Kelly Weill at the Daily Beast points out Facebook has in the past been pretty squishy about this, including when it comes to some of the figures it’s banning now. Instagram in April admitted a video Loomer posted attacking Rep. Omar violated its policies but didn’t remove her from the platform. It has also acknowledged Yiannopoulos had glorified violence on its platform.
It’s not clear why Facebook is doing this now, but pressure for it to take action has been mounting for quite some time, and the decision is probably at least in part an effort to get some positive PR.
This is probably a good step for Facebook — and one that is likely to face blowback
Facebook’s decision is likely a positive development and a sign it’s taking the potential real-world consequences of the content it hosts seriously. But the social media giant still has a long way to go with reckoning with the ways it’s shaped the world we live in. Facebook and the platforms it owns, including Instagram and WhatsApp, are often weaponized as forums for spreading misinformation and hate and inciting violence all over the globe.
But Facebook will also have to deal with criticism from conservatives that they’re being unfairly targeted yet again, since most of the people banned on Thursday are part of the far right.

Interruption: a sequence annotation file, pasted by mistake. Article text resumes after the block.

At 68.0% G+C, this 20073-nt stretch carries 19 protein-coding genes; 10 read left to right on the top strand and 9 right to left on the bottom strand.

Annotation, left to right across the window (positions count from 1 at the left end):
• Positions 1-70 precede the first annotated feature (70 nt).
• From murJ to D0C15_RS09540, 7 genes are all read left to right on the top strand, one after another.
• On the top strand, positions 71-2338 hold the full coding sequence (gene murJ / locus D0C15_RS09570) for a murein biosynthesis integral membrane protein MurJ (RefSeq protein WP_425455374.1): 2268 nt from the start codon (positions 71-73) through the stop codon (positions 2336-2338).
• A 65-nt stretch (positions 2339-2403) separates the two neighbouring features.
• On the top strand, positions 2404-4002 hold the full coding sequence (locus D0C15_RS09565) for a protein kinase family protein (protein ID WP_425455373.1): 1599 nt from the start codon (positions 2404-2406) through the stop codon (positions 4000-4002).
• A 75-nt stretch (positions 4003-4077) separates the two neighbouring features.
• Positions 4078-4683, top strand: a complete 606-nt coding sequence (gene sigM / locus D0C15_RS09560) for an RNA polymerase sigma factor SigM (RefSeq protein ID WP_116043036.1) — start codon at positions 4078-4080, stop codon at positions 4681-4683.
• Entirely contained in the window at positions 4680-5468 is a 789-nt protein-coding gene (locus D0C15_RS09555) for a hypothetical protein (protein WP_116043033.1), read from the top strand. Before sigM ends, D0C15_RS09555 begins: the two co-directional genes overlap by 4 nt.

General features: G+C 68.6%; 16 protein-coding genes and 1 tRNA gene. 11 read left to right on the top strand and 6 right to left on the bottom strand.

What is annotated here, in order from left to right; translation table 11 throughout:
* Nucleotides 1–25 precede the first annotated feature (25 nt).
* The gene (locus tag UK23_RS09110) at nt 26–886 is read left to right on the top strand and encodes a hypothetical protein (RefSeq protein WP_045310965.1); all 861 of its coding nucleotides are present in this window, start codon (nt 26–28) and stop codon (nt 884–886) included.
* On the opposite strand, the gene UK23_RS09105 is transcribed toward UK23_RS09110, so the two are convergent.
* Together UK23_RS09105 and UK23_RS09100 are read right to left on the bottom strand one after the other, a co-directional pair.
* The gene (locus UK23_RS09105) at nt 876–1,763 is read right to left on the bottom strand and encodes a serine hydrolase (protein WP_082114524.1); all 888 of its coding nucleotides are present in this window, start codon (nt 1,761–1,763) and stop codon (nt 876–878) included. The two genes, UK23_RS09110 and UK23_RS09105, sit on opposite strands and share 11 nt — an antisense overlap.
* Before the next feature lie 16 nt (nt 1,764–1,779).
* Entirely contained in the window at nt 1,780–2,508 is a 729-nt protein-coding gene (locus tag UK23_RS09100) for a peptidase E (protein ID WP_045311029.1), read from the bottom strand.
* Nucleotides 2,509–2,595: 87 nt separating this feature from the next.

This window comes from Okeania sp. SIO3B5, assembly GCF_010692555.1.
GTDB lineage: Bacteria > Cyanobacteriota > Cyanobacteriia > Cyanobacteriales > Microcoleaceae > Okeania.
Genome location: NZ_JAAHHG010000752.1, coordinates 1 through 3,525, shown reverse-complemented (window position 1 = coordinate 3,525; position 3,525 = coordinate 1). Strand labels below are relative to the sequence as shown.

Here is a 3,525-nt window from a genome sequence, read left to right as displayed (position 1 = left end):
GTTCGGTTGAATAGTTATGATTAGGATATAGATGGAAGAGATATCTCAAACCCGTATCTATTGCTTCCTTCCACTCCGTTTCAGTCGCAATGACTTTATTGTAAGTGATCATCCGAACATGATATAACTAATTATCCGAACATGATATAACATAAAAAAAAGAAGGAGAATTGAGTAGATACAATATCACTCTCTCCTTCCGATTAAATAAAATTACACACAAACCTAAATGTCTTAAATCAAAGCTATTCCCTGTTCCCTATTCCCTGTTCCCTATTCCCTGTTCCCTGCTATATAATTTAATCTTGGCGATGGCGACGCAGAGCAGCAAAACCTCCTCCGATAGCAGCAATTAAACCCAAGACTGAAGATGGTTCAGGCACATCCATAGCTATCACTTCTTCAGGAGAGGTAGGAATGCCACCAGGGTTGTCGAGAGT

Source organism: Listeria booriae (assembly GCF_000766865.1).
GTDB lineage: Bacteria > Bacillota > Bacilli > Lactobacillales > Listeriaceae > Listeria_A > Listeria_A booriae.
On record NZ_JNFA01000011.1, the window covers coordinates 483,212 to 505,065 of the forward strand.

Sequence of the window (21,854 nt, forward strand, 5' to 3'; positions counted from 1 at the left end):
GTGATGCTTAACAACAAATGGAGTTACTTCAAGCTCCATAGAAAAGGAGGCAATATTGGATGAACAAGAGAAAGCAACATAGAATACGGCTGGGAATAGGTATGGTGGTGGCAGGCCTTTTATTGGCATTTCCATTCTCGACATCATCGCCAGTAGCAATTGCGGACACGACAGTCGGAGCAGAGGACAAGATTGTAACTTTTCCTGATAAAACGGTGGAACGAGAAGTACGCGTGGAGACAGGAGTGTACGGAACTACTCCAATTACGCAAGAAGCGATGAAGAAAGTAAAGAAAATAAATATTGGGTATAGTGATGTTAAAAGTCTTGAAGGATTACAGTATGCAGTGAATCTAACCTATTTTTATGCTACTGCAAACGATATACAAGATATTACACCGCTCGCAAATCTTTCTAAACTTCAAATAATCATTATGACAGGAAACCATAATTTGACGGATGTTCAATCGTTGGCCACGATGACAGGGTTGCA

Conservatives have for quite some time complained that they’re being censored by social media, and Facebook has struggled to respond. Part of that stems from a 2016 Gizmodo story citing a former Facebook journalist who said workers at the company routinely suppressed news stories of interest to conservative readers. Since then, Republicans and Silicon Valley have engaged in a back-and-forth where conservatives accuse platforms of bias and companies bend over backward to show that’s not the case. After the Gizmodo story broke, Facebook CEO Mark Zuckerberg met with conservative leaders to discuss how the social network handles conservative content.
President Donald Trump has seized on the narrative and in the past has even come to Jones’s defense. After Jones was temporarily banned on Twitter in 2018 (prior to the permanent ban), Trump tweeted that social media was “totally discriminating” against Republican and conservative voices. And just last month Trump complained about his Twitter followers and got the company’s CEO, Jack Dorsey, to go to the Oval Office to discuss it.
Each time Facebook and Twitter try to cater to the right, they face a blowback from more mainstream outlets and observers. Case in point: the controversy surrounding Facebook’s decision to partner in fact-checking with a website owned by conservative outlet the Daily Caller.
Facebook will likely field more complaints with this latest decision, even though it’s impossible to dispute that Jones, Loomer, Nehlen, and the others often do spout hateful rhetoric. This ban doesn’t mean they’ll disappear — they’ll just find other places to go on the internet. But it does mean their voices will be a little harder to find.